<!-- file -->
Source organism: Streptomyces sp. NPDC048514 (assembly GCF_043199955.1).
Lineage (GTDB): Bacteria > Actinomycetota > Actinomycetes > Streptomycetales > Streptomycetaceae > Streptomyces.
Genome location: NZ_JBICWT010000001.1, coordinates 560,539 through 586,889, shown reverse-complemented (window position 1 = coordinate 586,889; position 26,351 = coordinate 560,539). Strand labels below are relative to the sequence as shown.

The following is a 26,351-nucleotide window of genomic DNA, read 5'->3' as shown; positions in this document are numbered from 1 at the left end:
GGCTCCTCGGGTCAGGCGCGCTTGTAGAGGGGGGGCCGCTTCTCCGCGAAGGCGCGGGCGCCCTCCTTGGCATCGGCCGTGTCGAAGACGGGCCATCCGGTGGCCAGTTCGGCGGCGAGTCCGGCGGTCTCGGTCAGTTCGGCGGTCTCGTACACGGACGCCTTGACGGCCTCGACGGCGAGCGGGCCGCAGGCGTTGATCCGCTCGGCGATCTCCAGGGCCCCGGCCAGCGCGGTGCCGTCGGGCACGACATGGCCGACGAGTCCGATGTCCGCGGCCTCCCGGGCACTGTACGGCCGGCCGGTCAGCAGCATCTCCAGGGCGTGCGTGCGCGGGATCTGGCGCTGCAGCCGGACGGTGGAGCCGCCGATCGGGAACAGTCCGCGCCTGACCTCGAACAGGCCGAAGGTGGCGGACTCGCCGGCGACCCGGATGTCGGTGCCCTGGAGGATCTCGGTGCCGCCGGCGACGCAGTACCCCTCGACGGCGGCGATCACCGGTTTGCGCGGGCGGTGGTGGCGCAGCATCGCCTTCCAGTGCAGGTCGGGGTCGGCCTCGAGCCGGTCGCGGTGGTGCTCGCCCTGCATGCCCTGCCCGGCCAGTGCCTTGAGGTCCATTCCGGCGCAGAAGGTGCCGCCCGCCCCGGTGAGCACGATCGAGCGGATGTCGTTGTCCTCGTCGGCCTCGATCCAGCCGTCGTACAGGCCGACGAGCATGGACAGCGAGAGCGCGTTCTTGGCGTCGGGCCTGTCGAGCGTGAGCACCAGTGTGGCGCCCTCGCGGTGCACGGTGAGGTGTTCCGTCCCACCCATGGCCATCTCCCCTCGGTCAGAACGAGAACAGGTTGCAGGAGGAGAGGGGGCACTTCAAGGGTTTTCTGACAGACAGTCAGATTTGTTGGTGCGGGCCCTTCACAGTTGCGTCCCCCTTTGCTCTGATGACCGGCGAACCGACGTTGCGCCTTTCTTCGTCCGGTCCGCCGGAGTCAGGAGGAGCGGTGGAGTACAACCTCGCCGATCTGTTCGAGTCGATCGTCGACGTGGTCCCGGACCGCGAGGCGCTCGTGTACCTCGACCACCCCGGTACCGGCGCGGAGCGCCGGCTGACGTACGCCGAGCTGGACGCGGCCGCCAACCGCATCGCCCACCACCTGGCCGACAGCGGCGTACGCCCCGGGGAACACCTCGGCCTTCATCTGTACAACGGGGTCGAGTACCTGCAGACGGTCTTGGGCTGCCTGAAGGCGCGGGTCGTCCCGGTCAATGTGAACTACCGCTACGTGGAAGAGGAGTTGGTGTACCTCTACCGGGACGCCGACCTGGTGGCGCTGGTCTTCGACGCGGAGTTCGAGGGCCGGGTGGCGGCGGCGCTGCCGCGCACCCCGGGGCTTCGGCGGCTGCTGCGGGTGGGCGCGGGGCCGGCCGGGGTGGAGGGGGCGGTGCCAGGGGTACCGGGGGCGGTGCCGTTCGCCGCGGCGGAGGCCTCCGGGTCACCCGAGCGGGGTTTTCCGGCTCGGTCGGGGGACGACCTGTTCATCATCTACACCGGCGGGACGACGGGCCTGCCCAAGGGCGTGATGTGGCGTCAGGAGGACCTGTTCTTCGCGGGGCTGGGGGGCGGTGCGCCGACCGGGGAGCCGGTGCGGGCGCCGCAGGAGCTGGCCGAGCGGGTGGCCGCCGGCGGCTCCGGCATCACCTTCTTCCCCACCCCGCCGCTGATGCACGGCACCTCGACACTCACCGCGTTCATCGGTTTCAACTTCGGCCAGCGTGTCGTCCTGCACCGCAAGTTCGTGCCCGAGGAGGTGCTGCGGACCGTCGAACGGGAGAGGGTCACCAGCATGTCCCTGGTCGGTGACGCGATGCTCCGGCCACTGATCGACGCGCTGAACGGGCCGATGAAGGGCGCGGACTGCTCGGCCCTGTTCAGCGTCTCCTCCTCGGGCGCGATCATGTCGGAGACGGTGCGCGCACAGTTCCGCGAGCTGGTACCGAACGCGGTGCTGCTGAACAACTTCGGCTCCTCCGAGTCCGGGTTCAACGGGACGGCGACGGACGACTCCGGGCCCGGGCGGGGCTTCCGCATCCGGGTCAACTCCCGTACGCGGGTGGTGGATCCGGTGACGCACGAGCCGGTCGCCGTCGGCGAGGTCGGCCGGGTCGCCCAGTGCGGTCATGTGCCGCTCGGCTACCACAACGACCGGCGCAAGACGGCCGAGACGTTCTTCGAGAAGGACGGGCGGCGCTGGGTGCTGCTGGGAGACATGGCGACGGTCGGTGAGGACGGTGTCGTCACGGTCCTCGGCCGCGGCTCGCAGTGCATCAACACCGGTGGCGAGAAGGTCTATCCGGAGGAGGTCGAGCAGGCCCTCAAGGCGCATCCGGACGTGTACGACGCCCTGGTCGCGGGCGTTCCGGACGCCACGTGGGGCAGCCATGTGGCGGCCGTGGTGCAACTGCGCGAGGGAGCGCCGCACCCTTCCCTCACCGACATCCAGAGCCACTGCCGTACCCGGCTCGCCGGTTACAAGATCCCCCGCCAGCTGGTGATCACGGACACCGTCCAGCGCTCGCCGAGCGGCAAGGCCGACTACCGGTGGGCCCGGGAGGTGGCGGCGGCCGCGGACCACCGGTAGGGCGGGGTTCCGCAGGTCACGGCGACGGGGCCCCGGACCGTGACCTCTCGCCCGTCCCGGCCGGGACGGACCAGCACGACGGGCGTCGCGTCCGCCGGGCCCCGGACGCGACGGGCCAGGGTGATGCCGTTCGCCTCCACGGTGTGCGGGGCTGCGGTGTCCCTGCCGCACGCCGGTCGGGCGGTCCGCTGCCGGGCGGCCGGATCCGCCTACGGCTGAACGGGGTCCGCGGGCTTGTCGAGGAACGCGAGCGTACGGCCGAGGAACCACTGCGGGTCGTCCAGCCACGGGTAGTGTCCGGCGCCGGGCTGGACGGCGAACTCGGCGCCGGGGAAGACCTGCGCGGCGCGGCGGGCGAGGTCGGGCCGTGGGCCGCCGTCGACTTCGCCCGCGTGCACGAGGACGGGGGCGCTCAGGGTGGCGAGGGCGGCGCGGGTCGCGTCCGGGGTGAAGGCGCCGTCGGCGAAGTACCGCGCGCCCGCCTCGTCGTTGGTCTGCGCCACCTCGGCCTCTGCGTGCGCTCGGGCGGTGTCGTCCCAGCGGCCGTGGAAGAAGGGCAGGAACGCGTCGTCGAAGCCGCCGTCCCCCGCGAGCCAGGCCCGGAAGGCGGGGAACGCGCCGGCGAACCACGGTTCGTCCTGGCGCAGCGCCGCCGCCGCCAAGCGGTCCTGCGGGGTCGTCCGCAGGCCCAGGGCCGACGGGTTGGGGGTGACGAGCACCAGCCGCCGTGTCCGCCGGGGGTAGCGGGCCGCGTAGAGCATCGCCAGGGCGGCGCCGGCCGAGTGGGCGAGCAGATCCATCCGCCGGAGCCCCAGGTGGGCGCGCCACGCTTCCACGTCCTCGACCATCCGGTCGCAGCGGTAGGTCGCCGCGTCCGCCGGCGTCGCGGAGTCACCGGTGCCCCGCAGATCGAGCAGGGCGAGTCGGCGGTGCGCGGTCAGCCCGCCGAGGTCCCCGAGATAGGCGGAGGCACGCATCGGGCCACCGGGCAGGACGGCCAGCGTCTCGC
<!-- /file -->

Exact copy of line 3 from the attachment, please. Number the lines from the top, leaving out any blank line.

Genome location: NZ_JBICWT010000001.1, coordinates 560,539 through 586,889, shown reverse-complemented (window position 1 = coordinate 586,889; position 26,351 = coordinate 560,539). Strand labels below are relative to the sequence as shown.